Brazil Red

Brazil Red

5.0 1
by Jean-Christophe Rufin
     
 

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"Brazil Red tells the story of two orphaned children, Just and Colombe, who are dragged off on the French colonizing expedition - they are meant to learn the native languages and act as interpreters. Everything in this novel is outsized: the setting, a jungle still populated by cannibals; the characters, including Villegagnon, the expedition's eccentric leader, who… See more details below

Overview

"Brazil Red tells the story of two orphaned children, Just and Colombe, who are dragged off on the French colonizing expedition - they are meant to learn the native languages and act as interpreters. Everything in this novel is outsized: the setting, a jungle still populated by cannibals; the characters, including Villegagnon, the expedition's eccentric leader, who might be a model for Cyrano de Bergerac or d'Artagnan; and the events, a dress rehearsal for the Wars of Religion ten years in the future." Brazil Red is a novel about coming of age and discovering love. On a deeper level, the story follows the destinies and decisions of Just and Colombe, presenting two conflicting views of man and nature. On one hand, a conquering European civilization, offering liberation but delivering death. On the other, the Indian world, with its sensuality, its harmony, its sense of the sacred, its continual call to happiness.

Editorial Reviews

Publishers Weekly
A page-turner that won the Prix Goncourt in 2001, Rufin's third offering (after The Abyssinian and The Siege of Isfahan) fits neatly into the romance novel mold of beautiful maidens, brave knights and dastardly villains. The story centers on the plight of two 16th-century French orphans, Just and Colombe, who are tricked into joining a colonial expedition to subjugate Brazil. The enterprise is commanded by Chevalier Durand de Villegagnon, a colonist whose actual memoirs provided Rufin with some of the details that inspired this novel. Once across the ocean, Villegagnon prematurely dubs Brazil the "New France" and sets about combating his enemies: the hot Brazilian sun, the native residents and the Portuguese, who claimed sole right to Brazil long before. Years roll by and as the action proceeds, a question hovers portentously over the book: will the orphans grow up to be cruel colonialists or secular humanists who appreciate the Indians' wisdom? Rufin provides plenty of rousing action, yet somehow, despite the author's historical research, the book never rises far above melodrama. This is partly due to tired word choice and to the playlike structure of scenes that end with a conveniently chiming clock or thunder in the distance. Mostly, however, it is the natural consequence of the novel's overly neat divide between good and evil. Agent, Lucinda Karter. (Aug.) Copyright 2004 Reed Business Information.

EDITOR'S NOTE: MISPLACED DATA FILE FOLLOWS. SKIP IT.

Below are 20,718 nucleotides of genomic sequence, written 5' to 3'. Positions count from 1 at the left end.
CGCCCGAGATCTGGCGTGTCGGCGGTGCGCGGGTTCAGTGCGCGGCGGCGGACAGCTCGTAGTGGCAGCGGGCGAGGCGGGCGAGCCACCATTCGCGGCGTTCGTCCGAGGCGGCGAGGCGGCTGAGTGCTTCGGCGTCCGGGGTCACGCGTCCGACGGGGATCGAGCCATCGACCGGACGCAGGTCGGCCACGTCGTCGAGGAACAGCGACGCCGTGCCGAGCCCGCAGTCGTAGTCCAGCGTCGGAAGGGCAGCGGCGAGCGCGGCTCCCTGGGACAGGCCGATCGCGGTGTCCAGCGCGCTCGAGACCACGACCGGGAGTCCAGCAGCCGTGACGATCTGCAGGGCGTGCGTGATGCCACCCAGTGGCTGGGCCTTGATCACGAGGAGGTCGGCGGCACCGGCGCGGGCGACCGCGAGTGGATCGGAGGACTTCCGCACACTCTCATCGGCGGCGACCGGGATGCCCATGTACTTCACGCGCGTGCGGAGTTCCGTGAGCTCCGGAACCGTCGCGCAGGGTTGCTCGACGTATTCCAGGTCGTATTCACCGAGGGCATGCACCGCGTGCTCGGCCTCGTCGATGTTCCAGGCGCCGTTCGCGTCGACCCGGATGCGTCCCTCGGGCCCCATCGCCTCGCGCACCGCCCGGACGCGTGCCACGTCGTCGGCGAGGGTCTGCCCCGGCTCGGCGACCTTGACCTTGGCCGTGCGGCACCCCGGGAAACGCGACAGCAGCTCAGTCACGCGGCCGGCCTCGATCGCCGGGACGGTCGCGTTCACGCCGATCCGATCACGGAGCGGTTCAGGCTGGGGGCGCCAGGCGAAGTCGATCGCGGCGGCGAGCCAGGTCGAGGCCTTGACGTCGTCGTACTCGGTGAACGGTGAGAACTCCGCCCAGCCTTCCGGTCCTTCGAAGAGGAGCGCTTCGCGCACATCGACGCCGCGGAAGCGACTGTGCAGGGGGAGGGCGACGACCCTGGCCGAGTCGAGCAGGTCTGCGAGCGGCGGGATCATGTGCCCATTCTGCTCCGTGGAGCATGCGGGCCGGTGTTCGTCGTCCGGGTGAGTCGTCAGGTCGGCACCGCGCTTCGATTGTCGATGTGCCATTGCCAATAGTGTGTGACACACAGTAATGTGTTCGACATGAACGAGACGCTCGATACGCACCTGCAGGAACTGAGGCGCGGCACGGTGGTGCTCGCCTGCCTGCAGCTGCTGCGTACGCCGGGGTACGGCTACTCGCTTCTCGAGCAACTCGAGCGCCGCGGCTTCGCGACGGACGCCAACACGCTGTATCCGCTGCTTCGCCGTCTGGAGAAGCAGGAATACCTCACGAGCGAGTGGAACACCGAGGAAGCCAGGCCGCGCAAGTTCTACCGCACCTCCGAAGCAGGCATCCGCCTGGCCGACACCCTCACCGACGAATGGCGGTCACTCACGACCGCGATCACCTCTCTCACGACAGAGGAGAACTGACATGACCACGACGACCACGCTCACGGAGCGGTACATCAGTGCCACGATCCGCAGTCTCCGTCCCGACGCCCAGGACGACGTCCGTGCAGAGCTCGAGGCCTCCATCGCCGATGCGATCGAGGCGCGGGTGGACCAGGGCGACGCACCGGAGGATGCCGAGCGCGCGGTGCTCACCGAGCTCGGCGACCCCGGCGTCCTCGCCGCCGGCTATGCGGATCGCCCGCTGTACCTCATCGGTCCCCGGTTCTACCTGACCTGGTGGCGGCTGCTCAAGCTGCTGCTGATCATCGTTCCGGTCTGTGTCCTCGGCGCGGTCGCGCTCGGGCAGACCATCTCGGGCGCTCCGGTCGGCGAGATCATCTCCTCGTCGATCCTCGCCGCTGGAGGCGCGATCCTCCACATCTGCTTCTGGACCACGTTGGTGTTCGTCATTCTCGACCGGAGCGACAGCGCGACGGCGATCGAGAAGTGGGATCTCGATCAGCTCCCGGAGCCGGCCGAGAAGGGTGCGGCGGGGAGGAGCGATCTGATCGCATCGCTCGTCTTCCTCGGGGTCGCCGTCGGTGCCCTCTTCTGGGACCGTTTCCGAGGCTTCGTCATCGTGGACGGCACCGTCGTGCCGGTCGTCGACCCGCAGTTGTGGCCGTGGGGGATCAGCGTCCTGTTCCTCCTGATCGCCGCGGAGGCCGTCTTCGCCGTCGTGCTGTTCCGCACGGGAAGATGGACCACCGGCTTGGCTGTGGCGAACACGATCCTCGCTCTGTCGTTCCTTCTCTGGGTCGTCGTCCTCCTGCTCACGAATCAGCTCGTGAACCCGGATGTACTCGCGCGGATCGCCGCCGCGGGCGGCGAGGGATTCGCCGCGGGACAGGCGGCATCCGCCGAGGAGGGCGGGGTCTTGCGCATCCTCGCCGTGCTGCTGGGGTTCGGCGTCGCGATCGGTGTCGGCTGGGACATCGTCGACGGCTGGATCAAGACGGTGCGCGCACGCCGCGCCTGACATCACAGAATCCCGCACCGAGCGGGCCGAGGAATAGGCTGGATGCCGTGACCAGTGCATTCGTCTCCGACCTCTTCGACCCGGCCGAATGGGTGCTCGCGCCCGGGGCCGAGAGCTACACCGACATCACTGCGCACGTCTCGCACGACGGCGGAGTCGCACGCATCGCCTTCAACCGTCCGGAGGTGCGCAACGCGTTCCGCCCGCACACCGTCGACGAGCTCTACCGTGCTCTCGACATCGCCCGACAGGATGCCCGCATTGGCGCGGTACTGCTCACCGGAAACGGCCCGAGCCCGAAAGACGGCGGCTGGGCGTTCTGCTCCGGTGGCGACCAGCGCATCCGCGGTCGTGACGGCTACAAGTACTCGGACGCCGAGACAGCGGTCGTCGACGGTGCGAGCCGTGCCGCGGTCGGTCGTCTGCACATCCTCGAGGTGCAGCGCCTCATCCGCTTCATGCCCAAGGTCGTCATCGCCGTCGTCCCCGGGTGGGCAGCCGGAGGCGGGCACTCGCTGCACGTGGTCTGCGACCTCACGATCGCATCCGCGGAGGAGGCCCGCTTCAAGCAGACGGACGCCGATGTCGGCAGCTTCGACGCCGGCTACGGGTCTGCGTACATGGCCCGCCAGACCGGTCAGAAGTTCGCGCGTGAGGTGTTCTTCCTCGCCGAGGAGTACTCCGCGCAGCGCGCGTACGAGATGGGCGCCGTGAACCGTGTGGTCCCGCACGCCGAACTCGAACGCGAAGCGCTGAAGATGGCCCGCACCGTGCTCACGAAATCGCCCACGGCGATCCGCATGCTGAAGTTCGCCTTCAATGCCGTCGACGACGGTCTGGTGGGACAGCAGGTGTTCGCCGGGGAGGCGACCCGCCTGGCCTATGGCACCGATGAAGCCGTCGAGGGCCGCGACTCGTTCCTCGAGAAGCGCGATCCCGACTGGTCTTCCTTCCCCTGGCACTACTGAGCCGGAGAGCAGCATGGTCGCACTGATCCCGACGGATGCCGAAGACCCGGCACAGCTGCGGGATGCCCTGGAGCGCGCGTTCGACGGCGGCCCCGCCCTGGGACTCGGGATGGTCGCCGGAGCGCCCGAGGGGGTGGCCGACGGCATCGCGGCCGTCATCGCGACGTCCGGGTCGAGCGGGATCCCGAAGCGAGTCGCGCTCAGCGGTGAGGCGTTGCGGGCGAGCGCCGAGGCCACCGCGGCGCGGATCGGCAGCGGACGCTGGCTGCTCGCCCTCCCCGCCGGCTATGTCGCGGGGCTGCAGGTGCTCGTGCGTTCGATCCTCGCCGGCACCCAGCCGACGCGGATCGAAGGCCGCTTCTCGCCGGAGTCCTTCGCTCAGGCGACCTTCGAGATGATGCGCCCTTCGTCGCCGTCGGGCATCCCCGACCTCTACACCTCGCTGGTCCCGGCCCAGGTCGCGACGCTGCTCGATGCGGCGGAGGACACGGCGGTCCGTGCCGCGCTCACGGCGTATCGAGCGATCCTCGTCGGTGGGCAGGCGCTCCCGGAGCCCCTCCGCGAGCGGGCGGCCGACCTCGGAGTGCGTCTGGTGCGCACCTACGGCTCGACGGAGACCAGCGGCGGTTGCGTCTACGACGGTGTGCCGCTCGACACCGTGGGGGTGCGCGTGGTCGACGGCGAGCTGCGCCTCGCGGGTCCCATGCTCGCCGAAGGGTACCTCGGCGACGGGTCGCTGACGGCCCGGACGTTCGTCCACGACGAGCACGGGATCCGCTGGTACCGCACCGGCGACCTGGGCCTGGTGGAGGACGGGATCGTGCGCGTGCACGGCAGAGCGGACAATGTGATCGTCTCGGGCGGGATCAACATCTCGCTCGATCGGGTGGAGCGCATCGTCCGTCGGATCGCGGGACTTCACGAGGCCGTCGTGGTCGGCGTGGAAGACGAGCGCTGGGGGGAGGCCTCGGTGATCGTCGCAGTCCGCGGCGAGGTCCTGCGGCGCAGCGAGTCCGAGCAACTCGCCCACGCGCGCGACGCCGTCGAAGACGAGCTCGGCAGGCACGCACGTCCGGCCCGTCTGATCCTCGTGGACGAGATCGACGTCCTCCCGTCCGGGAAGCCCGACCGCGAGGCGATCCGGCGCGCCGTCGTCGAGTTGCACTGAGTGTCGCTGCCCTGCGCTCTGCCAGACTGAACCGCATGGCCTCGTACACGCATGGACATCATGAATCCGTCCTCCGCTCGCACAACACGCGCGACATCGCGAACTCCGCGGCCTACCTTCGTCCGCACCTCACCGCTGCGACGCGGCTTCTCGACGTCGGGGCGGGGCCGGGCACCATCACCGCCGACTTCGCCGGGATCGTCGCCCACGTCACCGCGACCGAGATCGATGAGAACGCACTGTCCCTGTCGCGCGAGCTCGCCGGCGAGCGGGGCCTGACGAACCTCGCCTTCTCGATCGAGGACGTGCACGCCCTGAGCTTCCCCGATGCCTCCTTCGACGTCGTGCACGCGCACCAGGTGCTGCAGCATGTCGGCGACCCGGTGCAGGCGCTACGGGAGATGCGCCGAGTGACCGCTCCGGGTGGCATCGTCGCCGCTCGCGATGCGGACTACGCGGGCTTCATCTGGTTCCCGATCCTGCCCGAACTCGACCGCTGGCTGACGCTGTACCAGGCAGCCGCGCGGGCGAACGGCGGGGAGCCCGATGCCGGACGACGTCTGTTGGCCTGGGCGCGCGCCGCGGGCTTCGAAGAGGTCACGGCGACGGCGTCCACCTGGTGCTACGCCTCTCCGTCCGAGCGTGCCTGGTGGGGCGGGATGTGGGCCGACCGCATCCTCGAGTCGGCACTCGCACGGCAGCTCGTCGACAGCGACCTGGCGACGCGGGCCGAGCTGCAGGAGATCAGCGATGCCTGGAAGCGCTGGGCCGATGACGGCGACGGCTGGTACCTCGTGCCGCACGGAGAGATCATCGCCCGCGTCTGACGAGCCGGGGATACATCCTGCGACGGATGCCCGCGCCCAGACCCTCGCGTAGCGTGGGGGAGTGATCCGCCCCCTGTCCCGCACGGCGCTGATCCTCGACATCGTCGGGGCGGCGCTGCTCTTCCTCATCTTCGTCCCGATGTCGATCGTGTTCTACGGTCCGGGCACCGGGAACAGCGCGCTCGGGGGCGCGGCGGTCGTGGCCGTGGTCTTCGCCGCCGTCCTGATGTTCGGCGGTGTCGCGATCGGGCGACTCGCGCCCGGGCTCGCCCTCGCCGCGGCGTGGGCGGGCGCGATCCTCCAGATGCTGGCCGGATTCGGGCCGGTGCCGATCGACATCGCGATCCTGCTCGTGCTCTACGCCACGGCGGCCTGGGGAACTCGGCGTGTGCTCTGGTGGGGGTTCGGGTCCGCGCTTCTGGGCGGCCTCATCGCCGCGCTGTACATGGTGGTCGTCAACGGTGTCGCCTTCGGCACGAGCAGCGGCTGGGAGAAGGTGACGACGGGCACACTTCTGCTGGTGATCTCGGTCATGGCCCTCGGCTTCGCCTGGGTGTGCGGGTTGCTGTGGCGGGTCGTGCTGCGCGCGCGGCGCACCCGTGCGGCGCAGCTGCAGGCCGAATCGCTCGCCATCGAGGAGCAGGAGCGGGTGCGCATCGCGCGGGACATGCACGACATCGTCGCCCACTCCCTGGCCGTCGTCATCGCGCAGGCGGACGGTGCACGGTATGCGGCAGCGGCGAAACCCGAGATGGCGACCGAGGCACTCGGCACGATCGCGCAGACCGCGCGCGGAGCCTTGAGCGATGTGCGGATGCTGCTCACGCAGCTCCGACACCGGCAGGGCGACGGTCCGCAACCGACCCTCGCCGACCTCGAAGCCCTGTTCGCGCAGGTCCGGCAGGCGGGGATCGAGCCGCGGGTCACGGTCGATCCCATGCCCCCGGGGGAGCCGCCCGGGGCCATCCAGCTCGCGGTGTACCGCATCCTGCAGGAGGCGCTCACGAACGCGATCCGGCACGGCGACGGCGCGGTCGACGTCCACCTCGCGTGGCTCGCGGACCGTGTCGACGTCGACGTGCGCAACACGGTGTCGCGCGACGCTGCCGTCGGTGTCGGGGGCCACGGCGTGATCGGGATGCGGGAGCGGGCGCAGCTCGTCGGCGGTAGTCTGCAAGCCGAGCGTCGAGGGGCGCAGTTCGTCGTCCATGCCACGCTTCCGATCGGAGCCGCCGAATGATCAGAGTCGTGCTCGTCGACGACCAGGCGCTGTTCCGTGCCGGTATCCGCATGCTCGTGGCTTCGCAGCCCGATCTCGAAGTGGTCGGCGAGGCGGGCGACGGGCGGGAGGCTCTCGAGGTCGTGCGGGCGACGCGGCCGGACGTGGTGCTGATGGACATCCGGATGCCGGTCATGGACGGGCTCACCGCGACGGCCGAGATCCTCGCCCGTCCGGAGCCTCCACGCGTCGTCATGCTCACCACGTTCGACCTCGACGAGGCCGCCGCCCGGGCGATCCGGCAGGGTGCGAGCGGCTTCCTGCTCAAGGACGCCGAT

Library Journal
Departing from the African setting of his previous novels (The Abyssinian), this Prix Goncourt-winning author uses the French colonization of Brazil in 1555 as the catalyst for his latest historical adventure. The expedition begins with the rounding up of children so that they may learn the natives' language and act as interpreters upon arrival. Orphan siblings, Just and Colombe, are thrown into a motley mix of soldiers, ex-convicts, and religious fanatics. The harsh realities of seafaring and the complications of conquering and converting a foreign jungle landscape and its cannibalistic natives bring the colonials to a roiling boil. Tempers flare between Catholics and Protestants, and Rufin illustrates how the conflagration of politics and theology among the Europeans heralds the Wars of Religion that will follow ten years later. But the orphans' personal discoveries and the chaos that engulfs the enigmatic yet flawed colony leader, Villegagnon, provide the true emotional axis. Rich period detail, compassionately drawn characters, and mounting tension create an atmosphere in which history and ideas come to life. Recommended for most collections. [See Prepub Alert, LJ 4/1/04.]-Misha Stone, Seattle P.L. Copyright 2004 Reed Business Information.

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Product Details

ISBN-13:
9780393052077
Publisher:
W W Norton & Co Inc
Publication date:
07/19/2004
Pages:
429
Product dimensions:
6.46(w) x 9.34(h) x 1.36(d)

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